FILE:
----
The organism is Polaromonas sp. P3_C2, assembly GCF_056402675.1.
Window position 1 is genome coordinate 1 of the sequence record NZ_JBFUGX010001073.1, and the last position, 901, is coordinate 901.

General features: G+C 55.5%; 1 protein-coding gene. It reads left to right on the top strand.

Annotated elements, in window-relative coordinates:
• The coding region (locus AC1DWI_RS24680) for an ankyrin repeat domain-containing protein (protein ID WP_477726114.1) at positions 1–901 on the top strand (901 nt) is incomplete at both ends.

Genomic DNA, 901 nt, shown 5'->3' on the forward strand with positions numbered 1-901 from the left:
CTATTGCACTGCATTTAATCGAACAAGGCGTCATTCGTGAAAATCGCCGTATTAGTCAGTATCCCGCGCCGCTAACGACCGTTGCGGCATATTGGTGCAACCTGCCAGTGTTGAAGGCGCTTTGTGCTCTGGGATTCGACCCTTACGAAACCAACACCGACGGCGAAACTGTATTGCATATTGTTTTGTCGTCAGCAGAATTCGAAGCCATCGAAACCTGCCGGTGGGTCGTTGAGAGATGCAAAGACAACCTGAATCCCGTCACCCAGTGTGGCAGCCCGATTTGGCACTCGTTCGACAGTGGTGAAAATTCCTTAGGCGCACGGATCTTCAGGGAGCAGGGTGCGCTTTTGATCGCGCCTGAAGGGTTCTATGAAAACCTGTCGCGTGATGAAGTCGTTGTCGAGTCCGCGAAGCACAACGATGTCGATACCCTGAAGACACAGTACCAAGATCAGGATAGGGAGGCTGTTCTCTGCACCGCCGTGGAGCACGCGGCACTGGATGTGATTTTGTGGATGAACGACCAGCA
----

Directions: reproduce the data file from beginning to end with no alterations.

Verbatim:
The organism is Polaromonas sp. P3_C2, assembly GCF_056402675.1.
Window position 1 is genome coordinate 1 of the sequence record NZ_JBFUGX010001073.1, and the last position, 901, is coordinate 901.

General features: G+C 55.5%; 1 protein-coding gene. It reads left to right on the top strand.

Annotated elements, in window-relative coordinates:
• The coding region (locus AC1DWI_RS24680) for an ankyrin repeat domain-containing protein (protein ID WP_477726114.1) at positions 1–901 on the top strand (901 nt) is incomplete at both ends.

Genomic DNA, 901 nt, shown 5'->3' on the forward strand with positions numbered 1-901 from the left:
CTATTGCACTGCATTTAATCGAACAAGGCGTCATTCGTGAAAATCGCCGTATTAGTCAGTATCCCGCGCCGCTAACGACCGTTGCGGCATATTGGTGCAACCTGCCAGTGTTGAAGGCGCTTTGTGCTCTGGGATTCGACCCTTACGAAACCAACACCGACGGCGAAACTGTATTGCATATTGTTTTGTCGTCAGCAGAATTCGAAGCCATCGAAACCTGCCGGTGGGTCGTTGAGAGATGCAAAGACAACCTGAATCCCGTCACCCAGTGTGGCAGCCCGATTTGGCACTCGTTCGACAGTGGTGAAAATTCCTTAGGCGCACGGATCTTCAGGGAGCAGGGTGCGCTTTTGATCGCGCCTGAAGGGTTCTATGAAAACCTGTCGCGTGATGAAGTCGTTGTCGAGTCCGCGAAGCACAACGATGTCGATACCCTGAAGACACAGTACCAAGATCAGGATAGGGAGGCTGTTCTCTGCACCGCCGTGGAGCACGCGGCACTGGATGTGATTTTGTGGATGAACGACCAGCA